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The State of Washington is our 13th largest state.  With a population of 7.7 million it has a half million more people than Arizona, our 14th largest state, and 900,000 fewer people than Virginia, our 12th largest state.  Washington, like California, uses a non-partisan primary to select two finalists for a run off.  Finalists are the top two vote getters in the non-partisan primary regardless of their party (or the party they prefer which is the Washington usage).

 Neither the Governor nor any other state constitutional officers are up for election in 2022.  Washington has two Senators, like the other states in the US, and 10 members of Congress.   Senator Patty Murray, who is the focus of this piece is up for election.  Republican Tiffany Smiley is her only opponent.

 Washington has only one tight congressional race.   Currently, the delegation has 7 Democrats and 3 Republicans.  Can the  Democrats keep that margin?

 Kim Schrier (WA 08 EVEN) (Political Note #451) will be in a run off with one of three Republicans.  The website 538 describes the district as an exactly even toss-up between Republicans and Democrats.  Schrier has raised a substantial amount of money to compete.  We can expect that whoever comes in second in the nonpartisan primary could raise a considerable amount of money for the run off.

May 6th, 2022           Political Note #465  Patty Murray

2022                          General Election 

Patty Murray may have her hands full this year.  It is not so much that her most recent poll shows her leading by 9 points.  The problem is that previous polls showed her leading by 18 and then by 13.

Patty Murray was first elected to the US Senate in 1992.  The third most senior Democrat, she had no plans to be a politician. She grew up in a middle-class family.  When her father developed multiple sclerosis, the family needed welfare to get by.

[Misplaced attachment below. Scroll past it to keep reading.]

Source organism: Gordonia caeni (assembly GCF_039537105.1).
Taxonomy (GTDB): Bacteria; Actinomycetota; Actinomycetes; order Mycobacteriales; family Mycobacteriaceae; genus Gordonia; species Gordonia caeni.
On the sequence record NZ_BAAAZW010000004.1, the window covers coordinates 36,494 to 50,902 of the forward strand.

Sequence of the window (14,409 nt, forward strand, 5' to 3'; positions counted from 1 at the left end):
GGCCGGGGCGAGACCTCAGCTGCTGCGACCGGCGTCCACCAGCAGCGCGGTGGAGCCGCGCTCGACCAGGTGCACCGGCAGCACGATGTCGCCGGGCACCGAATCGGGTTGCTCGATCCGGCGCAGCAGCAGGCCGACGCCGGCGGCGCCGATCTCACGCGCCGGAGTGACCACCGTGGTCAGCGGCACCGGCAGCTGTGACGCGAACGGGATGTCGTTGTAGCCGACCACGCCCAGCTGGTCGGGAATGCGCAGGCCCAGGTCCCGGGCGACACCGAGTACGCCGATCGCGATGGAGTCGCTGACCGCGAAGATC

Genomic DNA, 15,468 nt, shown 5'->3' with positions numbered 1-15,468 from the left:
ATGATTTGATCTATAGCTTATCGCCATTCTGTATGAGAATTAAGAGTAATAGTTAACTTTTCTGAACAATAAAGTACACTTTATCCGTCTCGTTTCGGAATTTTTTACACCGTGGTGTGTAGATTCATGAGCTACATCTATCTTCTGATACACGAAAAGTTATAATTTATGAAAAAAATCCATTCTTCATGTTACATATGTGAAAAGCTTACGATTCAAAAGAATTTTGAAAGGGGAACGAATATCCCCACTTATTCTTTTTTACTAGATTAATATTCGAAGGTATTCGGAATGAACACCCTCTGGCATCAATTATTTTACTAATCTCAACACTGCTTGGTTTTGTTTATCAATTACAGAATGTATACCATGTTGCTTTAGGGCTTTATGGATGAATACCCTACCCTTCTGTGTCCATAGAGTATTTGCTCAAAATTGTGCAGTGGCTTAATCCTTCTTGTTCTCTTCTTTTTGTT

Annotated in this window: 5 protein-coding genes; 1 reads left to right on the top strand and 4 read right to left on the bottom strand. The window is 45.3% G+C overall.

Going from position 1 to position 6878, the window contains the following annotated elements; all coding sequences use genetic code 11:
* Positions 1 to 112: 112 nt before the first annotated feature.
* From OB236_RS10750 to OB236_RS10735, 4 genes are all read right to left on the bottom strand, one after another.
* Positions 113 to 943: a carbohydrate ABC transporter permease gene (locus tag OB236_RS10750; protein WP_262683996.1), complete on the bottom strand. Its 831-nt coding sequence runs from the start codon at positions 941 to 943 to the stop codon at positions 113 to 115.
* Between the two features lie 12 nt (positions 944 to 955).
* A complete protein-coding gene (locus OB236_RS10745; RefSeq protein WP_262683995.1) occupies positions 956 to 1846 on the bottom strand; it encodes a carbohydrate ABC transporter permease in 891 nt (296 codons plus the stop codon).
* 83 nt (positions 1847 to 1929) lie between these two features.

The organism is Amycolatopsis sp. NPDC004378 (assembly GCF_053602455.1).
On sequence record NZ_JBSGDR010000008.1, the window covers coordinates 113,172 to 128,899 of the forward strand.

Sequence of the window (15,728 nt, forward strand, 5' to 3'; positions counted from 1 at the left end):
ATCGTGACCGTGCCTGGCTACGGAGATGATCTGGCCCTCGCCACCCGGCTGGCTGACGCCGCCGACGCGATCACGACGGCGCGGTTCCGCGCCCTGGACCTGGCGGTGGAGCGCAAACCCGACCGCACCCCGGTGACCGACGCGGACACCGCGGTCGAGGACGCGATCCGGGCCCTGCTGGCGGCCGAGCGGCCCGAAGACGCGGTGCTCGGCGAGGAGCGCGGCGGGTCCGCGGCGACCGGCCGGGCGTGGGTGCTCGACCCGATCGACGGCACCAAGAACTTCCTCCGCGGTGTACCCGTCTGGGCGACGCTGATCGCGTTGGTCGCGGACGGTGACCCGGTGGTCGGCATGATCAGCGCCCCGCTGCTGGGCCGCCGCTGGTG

Patty Murray graduated from Washington State with a degree in physical education and a husband who she met in college.  He joined the Coast Guard and later went on to work loading cargo onto ships.  Eventually, he mastered computers early in our reliance on them and made a career as a computer systems director.

Patty Murray taught pre-school, worked with pre-school parents, and taught parenting at a local community college. She was an advocate for education and for the environment. Famously, she was unintentionally energized by a state rep she lobbied who told her she would not make a difference, “she was just a “mom in tennis shoes.”

Patty Murray decided to make a difference.  She ran for the local school board and won.  After four years, she ran and defeated an incumbent state senator, a Boeing engineer who had served two terms in the state senate. After a single term, using the “mom in tennis shoes” story she ran for the US Senate and was elected.

 How did she do that?  How did Patty Murray get elected to the US Senate after a term as a state senator?  How did she get elected to the US Senate without significant resources of her own?

Sex had something to do with it.  1992 got dubbed as the year of the woman as five Democratic women were elected to the US Senate.  In Washington, the incumbent Senator, Brock Adams, did not run for reelection for reasons related to sex. In 1987, he had been accused by a Senate aide of sexual assault.  The US Attorney refused to prosecute after denigrating the victim’s value as a witness.  Several women decided to wait with their complaints. They timed their complaints to the period before the 1992 election.  Those claims drove Brock out of the race and created an opening for Patty Murray.

 Sex did not affect the primary, but it did affect the general election. In the non-partisan primary Patty Murray led the pack with 28% of the vote.  Republican Congressman Rod Chandler, who had been second in the non-partisan primary had already damaged himself three years earlier. He had acknowledged that he was a recovered alcoholic.  Disastrous sexist statements during the campaign finished him off.

 In a debate, responding to Patty Murray’s comment about his congressional mailings, he quoted a song to her. ″Dang me, dang me. You ought to take a rope and hang me. Hang me from the nearest tree. Woman, would you weep for me?″  He did not seem to be taking Patty Murray seriously.